WASHINGTON -- Arnold Schwarzenegger, trying to assuage conservatives' anxieties about his credentials as one of them, displayed a rare refinement of effrontery when he said, ``You know, I don't believe in spending.'' Just 10 months ago, in his first fling at making social policy by direct democracy, he crusaded successfully for an initiative requiring the expenditure every year of $550 million on before- and after-school programs when the noneducaton budget grows by a certain amount. Schwarzenegger so distrusts what he considers the profligate spenders in the Legislature, his measure bypasses the Legislature, automatically transferring the money from general revenues.
Having intimated that he would finance his own campaign -- he would not be beholden to ``special interests'' because ``I don't need to take money from anyone -- I have plenty of money myself'' -- he quickly solicited $3.1 million from contributors, for starters. He says he is running as an agent of ``change,'' and especially wants to change the regulations that he says are causing the flight of businesses from California. Reversing that flight is pretty much the sum and substance of his answer to California's problems. But asked about two important regulations, the state's minimum wage ($6.75 per hour; $5.15 next door in Nevada) and family leave law, Schwarzenegger says he would not change them.
What does he think about racial preferences? And the pending Proposition 54, which would combat the racial spoils system by preventing the state government from gathering most racial data? Although such issues have roiled California's political waters for years, Schwarzenegger says, ``We haven't gotten into those two issues.''
Well, then, what about vouchers to give parents of poor children the sort of school choice that Mr. and Mrs. Schwarzenegger have exercised in sending their four children to private schools? Schwarzenegger opposes vouchers. That puts him to the left of California's Democratic Sen. Dianne Feinstein, who at least supports a voucher program for the District of Columbia.
We shall learn on Oct. 7, recall election day, the effects of Schwarzenegger's attempts at courting conservatives. But it is clear that Schwarzenegger, although from Austria, has an attribute that Matthew Arnold ascribed to -- the 19th century did not know that stereotypes are naughty -- Celtic people: a ``passionate, turbulent, indomitable reaction against the despotism of fact.''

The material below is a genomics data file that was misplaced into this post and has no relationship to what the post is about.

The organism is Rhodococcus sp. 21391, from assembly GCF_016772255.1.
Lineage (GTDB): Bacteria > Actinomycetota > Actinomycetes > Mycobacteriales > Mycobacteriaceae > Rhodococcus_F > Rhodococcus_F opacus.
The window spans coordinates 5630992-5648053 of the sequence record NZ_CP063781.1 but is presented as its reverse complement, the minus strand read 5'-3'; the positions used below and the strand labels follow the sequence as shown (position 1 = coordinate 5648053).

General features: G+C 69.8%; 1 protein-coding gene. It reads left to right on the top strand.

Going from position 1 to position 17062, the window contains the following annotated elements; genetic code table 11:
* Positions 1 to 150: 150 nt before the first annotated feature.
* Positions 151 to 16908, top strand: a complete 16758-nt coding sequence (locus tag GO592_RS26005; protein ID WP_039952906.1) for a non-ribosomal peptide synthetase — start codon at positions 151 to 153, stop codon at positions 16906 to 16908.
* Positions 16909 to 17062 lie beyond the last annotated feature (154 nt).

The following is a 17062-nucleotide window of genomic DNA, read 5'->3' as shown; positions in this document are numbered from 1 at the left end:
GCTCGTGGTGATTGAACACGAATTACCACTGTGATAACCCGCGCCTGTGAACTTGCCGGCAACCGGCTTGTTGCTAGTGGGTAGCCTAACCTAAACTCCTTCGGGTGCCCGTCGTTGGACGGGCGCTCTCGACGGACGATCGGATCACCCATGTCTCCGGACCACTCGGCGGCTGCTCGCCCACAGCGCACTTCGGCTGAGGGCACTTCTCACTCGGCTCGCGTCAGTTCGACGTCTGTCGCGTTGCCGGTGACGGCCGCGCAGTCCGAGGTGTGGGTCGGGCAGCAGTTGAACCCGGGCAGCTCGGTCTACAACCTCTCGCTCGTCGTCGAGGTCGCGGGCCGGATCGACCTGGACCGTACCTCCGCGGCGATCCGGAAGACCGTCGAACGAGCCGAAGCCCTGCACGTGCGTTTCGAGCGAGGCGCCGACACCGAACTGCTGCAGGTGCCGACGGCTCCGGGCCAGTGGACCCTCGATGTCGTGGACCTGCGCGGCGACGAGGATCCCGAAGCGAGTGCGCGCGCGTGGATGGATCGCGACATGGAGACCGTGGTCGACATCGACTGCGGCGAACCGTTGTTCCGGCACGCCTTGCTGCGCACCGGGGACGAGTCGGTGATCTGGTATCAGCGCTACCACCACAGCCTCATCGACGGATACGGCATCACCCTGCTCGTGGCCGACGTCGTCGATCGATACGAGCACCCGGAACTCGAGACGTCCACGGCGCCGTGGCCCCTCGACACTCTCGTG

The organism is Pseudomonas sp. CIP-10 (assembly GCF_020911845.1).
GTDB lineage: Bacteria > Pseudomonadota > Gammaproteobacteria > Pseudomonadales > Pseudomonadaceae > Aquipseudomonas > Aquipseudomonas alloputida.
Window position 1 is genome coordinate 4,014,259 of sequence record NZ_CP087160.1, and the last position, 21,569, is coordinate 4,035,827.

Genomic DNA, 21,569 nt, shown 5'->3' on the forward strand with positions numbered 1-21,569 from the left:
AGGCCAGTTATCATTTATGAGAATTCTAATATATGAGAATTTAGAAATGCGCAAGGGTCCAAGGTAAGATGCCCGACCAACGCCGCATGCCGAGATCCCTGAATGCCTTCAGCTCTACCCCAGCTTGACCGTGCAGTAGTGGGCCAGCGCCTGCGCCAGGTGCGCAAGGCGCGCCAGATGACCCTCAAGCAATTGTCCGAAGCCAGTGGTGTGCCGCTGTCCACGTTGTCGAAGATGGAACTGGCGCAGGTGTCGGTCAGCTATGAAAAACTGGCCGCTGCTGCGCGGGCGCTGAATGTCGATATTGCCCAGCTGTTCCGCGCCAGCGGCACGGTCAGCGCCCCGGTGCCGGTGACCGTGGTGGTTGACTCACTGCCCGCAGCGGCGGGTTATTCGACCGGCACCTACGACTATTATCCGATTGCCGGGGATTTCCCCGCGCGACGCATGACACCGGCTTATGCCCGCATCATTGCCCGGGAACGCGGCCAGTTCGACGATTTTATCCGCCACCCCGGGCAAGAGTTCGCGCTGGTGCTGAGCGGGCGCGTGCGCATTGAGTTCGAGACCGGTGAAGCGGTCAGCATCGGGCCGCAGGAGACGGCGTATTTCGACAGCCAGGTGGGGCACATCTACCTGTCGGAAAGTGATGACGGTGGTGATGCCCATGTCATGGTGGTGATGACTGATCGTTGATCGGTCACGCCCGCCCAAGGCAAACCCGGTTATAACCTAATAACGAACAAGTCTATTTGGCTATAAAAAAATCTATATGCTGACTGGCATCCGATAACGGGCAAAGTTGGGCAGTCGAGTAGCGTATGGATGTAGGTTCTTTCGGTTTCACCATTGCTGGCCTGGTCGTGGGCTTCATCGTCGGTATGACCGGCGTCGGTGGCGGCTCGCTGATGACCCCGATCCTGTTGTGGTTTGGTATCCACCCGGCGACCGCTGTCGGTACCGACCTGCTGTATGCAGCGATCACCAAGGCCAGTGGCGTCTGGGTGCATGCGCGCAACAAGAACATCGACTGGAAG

To be fair, that reaction, which is crippling to governance but indispensable to campaigning, governs the campaign of Lt. Gov. Cruz Bustamante. He is running to replace Gov. Gray Davis if voters do what Bustamante solemnly insists he does not want them to do -- recall Davis.
Bustamante is telling Californians to brace themselves for ``tough love.'' By that he means he will solve their problems by making taxation of the rich even heavier--in 2000, almost 38 percent of California income taxation was paid by one-third of 1 percent of taxpayers. And by piling more taxes on those businesses that have not yet fled the state. And, oh yes, there will be cheaper gasoline prices when Gov. Bustamante, displaying insouciant disregard for the U.S. Constitution -- it makes the regulation of interstate commerce a federal prerogative -- imposes state regulation on the petroleum industry.
Can the tone of the recall campaign get worse? Just wait. Ken Khachigian, a veteran Republican strategist, warns that Schwarzenegger should brace himself for what has become the Democrats' trademark tactic. In football it is penalized as a ``late hit,'' but in politics it is often rewarded with success.
George W. Bush received such a hit in the final weekend of the 2000 campaign -- the revelation of his drunk driving arrest 24 years earlier. That probably contributed to an unusual development: Late-deciding voters, who usually break against the incumbent party, broke for Vice President Gore in 2000.
California Republicans have experienced late hits three times in the last 11 years. In 1992, Bruce Herschensohn narrowly lost a Senate race against Barbara Boxer when it was revealed on the Friday before the election that he and his girlfriend and another couple had visited a strip club. In 1994, Michael Huffington narrowly lost a Senate race against Feinstein when, a few days before the election, it was revealed that he had hired an illegal immigrant as a nanny. In 1998, Darrell Issa -- he is now a congressmen; his $1.6 million funding of the recall petition drive produced this recall election -- lost a Senate primary when it was revealed that he had embellished his military record.
A late hit by the Davis campaign against Schwarzenegger cannot come so late that there is no time for another such hit, one against Davis' other problem, Bustamante. This could get even uglier.